Federal authorities are debating whether health insurance companies can charge e-cigarette users more under the Affordable Care Act, as they are allowed to do for smokers of traditional cigarettes, The Wall Street Journal reports.
Teens ages 12 to 17 were exposed to many new e-cigarette television ads between 2011 and 2013, a new study finds. Young people in this age group experienced a 256 percent jump in exposure to the ads during those years, according to NBC News.
A measure passed by the U.S. House of Representatives last week would end federal interference in state medical marijuana laws.
Diversion of the opioid addiction treatment Suboxone concerns some experts, who say in some cases it may be a gateway drug to heroin or opioid use, The Christian Science Monitor reports.
Devices called vaporizers, which resemble large fountain pens, are quickly becoming a popular item among people using e-cigarettes, according to The Wall Street Journal.
A new program at the Betty Ford Center will provide addiction treatment designed for lesbian, gay, bisexual, transgendered and questioning people.
Law enforcement and health officials in Colorado are seeing a variety of problems stemming from the legalization of recreational marijuana. They range from poisonings from edible marijuana to drugged driving.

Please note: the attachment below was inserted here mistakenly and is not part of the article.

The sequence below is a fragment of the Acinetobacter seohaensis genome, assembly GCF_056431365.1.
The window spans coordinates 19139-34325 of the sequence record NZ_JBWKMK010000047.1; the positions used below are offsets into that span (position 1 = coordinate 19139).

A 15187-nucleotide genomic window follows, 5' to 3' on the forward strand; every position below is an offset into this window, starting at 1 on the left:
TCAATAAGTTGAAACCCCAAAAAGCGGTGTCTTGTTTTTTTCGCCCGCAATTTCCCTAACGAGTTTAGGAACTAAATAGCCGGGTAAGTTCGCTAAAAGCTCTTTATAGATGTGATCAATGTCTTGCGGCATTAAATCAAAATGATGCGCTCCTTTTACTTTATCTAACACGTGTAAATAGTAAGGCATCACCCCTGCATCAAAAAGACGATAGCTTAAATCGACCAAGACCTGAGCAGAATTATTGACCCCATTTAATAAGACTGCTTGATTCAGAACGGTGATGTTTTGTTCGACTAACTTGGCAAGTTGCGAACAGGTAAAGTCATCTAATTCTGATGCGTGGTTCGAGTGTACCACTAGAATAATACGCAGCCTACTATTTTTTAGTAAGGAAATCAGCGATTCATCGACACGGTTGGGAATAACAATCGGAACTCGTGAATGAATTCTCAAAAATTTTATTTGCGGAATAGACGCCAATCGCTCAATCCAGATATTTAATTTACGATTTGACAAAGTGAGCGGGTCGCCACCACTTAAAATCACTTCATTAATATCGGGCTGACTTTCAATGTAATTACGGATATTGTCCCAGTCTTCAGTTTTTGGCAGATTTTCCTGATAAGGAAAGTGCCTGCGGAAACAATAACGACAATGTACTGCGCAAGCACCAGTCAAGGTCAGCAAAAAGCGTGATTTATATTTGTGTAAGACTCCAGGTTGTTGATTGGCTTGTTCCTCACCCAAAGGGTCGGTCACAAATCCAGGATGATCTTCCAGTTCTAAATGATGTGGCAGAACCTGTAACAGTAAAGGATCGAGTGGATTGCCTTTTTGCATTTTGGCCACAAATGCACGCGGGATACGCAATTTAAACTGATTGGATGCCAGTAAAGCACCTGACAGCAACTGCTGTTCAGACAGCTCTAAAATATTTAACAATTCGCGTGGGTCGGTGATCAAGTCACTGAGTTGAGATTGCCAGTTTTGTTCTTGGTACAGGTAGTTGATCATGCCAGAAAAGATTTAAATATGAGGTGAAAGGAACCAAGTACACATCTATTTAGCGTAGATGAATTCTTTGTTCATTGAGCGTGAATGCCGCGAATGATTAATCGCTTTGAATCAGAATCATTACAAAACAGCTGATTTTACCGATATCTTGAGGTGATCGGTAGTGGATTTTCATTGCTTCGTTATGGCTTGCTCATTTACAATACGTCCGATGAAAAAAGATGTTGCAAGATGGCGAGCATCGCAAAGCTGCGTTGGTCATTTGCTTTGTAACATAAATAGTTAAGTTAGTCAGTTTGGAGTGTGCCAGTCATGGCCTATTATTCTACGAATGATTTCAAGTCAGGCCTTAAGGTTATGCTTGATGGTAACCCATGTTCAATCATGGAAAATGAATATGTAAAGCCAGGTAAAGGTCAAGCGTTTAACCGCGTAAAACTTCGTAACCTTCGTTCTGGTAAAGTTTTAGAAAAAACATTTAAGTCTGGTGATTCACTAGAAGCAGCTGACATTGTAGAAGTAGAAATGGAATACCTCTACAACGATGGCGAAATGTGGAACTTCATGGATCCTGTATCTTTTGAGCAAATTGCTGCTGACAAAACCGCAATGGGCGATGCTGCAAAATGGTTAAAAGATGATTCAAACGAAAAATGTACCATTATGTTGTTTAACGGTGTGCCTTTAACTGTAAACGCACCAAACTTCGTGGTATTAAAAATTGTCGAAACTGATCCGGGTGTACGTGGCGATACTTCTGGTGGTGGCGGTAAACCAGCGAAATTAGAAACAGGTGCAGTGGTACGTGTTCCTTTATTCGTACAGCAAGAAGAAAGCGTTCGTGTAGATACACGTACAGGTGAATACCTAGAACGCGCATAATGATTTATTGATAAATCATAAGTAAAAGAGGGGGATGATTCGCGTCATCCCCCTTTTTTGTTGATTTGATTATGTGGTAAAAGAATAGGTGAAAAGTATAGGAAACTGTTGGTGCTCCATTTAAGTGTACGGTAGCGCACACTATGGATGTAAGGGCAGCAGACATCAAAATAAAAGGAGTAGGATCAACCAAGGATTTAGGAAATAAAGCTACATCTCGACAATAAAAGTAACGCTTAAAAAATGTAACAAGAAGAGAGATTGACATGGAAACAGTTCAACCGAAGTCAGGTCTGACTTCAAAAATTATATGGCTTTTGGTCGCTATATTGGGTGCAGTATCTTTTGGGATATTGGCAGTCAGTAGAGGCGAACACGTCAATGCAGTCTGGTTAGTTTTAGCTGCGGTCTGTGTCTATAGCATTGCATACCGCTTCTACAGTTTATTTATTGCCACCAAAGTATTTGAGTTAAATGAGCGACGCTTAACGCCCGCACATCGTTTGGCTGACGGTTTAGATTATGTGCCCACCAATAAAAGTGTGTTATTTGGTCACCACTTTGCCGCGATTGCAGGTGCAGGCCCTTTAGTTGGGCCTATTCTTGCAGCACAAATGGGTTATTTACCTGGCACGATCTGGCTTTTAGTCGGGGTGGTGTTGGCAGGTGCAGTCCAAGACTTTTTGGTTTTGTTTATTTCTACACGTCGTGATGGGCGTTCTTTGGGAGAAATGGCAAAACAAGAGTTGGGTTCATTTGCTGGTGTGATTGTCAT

Heroin users are much more likely to be older, whiter and suburban compared with 50 years ago, a new study concludes. They are almost evenly split between men and women, The Washington Post reports.
An international group of scientists is asking the World Health Organization not to classify e-cigarettes as tobacco products, according to Reuters. The 53 scientists say the devices can help reduce smoking.
Reproduction in whole or in part of this publication is strictly prohibited without prior consent. Photographic rights remain the property of Join Together and the Partnership for Drug-Free Kids. For reproduction inquiries, please e-mail firstname.lastname@example.org.